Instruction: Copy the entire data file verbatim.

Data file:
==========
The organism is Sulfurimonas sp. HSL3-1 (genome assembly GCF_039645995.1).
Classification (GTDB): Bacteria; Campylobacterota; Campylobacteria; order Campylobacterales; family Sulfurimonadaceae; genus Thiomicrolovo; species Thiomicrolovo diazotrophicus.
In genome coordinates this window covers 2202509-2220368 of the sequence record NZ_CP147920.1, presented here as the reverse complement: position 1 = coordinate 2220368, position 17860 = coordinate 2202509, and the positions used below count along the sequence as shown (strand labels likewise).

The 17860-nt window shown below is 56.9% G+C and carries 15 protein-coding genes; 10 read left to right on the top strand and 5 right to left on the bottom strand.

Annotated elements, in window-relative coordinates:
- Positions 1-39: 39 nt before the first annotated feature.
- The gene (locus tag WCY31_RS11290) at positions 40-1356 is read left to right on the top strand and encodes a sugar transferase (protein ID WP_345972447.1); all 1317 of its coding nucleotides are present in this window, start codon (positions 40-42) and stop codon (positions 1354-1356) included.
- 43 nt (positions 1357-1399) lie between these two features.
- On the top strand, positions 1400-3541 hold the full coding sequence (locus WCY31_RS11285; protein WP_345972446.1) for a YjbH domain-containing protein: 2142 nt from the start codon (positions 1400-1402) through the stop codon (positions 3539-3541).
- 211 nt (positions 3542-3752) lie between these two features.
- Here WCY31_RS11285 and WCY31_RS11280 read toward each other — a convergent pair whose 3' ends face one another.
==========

The organism is Sulfurimonas sp. HSL3-1 (genome assembly GCF_039645995.1).
Classification (GTDB): Bacteria; Campylobacterota; Campylobacteria; order Campylobacterales; family Sulfurimonadaceae; genus Thiomicrolovo; species Thiomicrolovo diazotrophicus.
In genome coordinates this window covers 2202509-2220368 of the sequence record NZ_CP147920.1, presented here as the reverse complement: position 1 = coordinate 2220368, position 17860 = coordinate 2202509, and the positions used below count along the sequence as shown (strand labels likewise).

The 17860-nt window shown below is 56.9% G+C and carries 15 protein-coding genes; 10 read left to right on the top strand and 5 right to left on the bottom strand.

Annotated elements, in window-relative coordinates:
- Positions 1-39: 39 nt before the first annotated feature.
- The gene (locus tag WCY31_RS11290) at positions 40-1356 is read left to right on the top strand and encodes a sugar transferase (protein ID WP_345972447.1); all 1317 of its coding nucleotides are present in this window, start codon (positions 40-42) and stop codon (positions 1354-1356) included.
- 43 nt (positions 1357-1399) lie between these two features.
- On the top strand, positions 1400-3541 hold the full coding sequence (locus WCY31_RS11285; protein WP_345972446.1) for a YjbH domain-containing protein: 2142 nt from the start codon (positions 1400-1402) through the stop codon (positions 3539-3541).
- 211 nt (positions 3542-3752) lie between these two features.
- Here WCY31_RS11285 and WCY31_RS11280 read toward each other — a convergent pair whose 3' ends face one another.